Did you know that training a large neural network produces up to 5 times more CO2 than an average car in its lifetime?! This showcases a huge problem: AI, in general, seems to consume a lot of power. Since we’re starting to collect more and more data annually, this problem will only continue to grow.
More data means more (and sometimes even bigger) models, which in turn increases energy consumption. We’re already aware of this rising problem, so we need to act NOW before it is too late. How do we do this?
1. We can start by optimizing the energy efficiency:
Connect the device to the cloud
In the cloud, hardware gets shared, meaning the power consumption gets centralized in one location. This gives us the opportunity to optimally use the hardware, optimize the power consumption and get large gains in return. Additionally, the necessary cooling for these large data centers can be optimized and the produced heat can even be recycled!
However, this poses scaling problems when the fleet of connected devices grows. To circumvent this, we can move the intelligence to the edge of the devices.
Reduce the energy consumption on the edge
For embedded or edge devices, the hardware doesn’t get shared. In this case, you need to maximize the ‘idle task’. Within the idle task, put the system in low power by using the low power level features of the hardware. Other possibilities are to reduce the complexity of the code or the number of computations.
2. Take into account the network quality:
Network-wise, not only the availability but also the quality (especially the latency) of the network should be considered with regard to power consumption. When the network connection is bad it takes the hardware longer to send the same amount of data, thus consuming more power. Research has even shown this relation is exponential!
So how can you tackle this latency problem? One possibility is to combine the data in batches before sending it to the cloud. An even better approach is to wait until the network connection is better, to reduce the required energy, to send these batches. You can also do parallel computing which is more efficient. But this ‘caching of data’ also brings problems along with it, i.e. you have to wait longer to get an answer back, so the Quality of Service (QoS) might be lower.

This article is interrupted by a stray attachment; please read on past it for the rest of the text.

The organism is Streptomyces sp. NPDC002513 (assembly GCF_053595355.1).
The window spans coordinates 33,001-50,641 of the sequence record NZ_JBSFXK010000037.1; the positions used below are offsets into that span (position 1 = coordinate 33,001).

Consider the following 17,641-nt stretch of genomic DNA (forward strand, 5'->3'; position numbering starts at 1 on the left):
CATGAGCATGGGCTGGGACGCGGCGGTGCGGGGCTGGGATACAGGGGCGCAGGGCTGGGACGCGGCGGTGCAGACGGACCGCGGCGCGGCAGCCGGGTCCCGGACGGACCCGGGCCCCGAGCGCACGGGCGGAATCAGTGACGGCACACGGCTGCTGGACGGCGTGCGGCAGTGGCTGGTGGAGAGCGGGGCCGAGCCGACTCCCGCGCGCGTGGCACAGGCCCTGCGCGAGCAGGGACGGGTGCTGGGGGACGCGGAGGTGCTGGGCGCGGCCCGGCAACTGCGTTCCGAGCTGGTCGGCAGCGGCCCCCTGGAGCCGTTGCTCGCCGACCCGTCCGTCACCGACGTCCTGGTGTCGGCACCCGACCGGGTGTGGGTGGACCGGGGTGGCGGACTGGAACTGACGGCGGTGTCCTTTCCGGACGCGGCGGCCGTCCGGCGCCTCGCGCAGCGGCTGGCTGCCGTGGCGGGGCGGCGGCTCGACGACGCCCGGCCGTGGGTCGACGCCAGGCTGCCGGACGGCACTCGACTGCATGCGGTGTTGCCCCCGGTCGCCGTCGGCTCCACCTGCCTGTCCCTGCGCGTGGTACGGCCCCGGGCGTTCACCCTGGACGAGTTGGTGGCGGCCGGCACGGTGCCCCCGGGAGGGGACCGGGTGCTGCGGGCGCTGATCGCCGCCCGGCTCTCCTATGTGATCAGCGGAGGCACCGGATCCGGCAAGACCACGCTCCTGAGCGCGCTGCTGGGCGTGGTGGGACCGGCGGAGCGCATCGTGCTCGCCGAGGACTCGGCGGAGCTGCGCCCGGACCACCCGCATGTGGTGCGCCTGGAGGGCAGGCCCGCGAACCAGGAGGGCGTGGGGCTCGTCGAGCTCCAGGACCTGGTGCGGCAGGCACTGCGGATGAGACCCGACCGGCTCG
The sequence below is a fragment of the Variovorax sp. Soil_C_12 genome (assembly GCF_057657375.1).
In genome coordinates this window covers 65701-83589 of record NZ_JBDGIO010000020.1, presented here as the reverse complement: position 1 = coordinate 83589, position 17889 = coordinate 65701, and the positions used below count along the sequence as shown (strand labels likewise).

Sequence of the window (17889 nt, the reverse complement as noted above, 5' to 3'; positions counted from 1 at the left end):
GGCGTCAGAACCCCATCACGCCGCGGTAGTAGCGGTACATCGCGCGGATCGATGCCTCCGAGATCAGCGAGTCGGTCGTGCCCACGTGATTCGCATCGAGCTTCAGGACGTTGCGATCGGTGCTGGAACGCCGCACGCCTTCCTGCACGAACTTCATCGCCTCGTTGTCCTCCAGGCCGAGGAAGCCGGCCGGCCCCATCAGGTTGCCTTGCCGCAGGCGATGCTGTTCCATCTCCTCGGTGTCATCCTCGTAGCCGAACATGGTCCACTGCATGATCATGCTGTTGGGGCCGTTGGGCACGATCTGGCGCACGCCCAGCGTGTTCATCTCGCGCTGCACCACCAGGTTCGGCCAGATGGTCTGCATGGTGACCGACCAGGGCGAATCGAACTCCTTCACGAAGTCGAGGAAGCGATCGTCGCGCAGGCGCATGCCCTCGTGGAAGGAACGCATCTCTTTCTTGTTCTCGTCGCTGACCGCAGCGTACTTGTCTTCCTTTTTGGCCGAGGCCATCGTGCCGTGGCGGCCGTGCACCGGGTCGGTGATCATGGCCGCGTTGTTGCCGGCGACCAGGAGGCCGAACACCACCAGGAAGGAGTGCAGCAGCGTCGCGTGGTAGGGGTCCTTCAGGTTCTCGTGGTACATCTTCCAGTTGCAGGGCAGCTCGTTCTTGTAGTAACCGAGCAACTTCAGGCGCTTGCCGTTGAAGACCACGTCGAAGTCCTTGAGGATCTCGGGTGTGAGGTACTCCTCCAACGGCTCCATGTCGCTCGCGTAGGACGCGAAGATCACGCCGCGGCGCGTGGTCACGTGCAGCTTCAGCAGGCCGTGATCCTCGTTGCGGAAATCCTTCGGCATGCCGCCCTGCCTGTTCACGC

Both approaches discussed above come with advantages but also disadvantages. Each approach has its possibilities to help minimize energy usage, influencing the actual energy consumption.
3. If you can measure it, you can manage it!
So how do you decide which task to perform on either the edge or in the cloud? It might seem contradictory, but you can train an AI system with reinforcement learning to maximize the energy efficiency of each device (individually) throughout its lifetime. But in order to optimize something, you first need qualitative data and to get that data you need to measure whatever you want to optimize.
To make this concrete, let’s again look at optimizing the energy efficiency of a connected device. After deciding where to perform a task (edge or cloud), you can use the measurements of the power consumption to teach the model how good the decision was. This, however, also requires energy and time since you need to collect data and train the network. In the end, it’s a balancing exercise worth the effort, not only taking into account the technological but also the business side!
- The energy efficiency can be optimized, either in the cloud or on the edge.
- The network quality, especially the latency, is also a key factor for energy consumption.
- With the use of AI, the optimal load balancing can be determined for each connected device (individually) to optimally use its battery.